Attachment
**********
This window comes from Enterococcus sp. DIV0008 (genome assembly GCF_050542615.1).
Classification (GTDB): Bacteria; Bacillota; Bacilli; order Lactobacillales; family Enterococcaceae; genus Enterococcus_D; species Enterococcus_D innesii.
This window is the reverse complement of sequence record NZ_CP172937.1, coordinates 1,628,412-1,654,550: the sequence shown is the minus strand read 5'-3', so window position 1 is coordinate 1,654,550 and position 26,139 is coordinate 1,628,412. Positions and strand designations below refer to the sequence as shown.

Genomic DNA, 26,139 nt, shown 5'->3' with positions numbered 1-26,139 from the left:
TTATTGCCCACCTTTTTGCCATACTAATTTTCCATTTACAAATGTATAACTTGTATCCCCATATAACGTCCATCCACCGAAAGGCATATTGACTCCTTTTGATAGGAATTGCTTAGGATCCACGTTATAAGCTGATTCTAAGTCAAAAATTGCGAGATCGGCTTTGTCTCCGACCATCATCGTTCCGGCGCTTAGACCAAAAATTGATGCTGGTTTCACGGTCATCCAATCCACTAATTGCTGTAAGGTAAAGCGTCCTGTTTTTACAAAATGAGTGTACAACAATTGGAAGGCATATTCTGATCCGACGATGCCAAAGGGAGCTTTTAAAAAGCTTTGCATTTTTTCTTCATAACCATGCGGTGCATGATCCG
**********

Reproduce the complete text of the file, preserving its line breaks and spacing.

This window comes from Enterococcus sp. DIV0008 (genome assembly GCF_050542615.1).
Classification (GTDB): Bacteria; Bacillota; Bacilli; order Lactobacillales; family Enterococcaceae; genus Enterococcus_D; species Enterococcus_D innesii.
This window is the reverse complement of sequence record NZ_CP172937.1, coordinates 1,628,412-1,654,550: the sequence shown is the minus strand read 5'-3', so window position 1 is coordinate 1,654,550 and position 26,139 is coordinate 1,628,412. Positions and strand designations below refer to the sequence as shown.

Genomic DNA, 26,139 nt, shown 5'->3' with positions numbered 1-26,139 from the left:
TTATTGCCCACCTTTTTGCCATACTAATTTTCCATTTACAAATGTATAACTTGTATCCCCATATAACGTCCATCCACCGAAAGGCATATTGACTCCTTTTGATAGGAATTGCTTAGGATCCACGTTATAAGCTGATTCTAAGTCAAAAATTGCGAGATCGGCTTTGTCTCCGACCATCATCGTTCCGGCGCTTAGACCAAAAATTGATGCTGGTTTCACGGTCATCCAATCCACTAATTGCTGTAAGGTAAAGCGTCCTGTTTTTACAAAATGAGTGTACAACAATTGGAAGGCATATTCTGATCCGACGATGCCAAAGGGAGCTTTTAAAAAGCTTTGCATTTTTTCTTCATAACCATGCGGTGCATGATCCG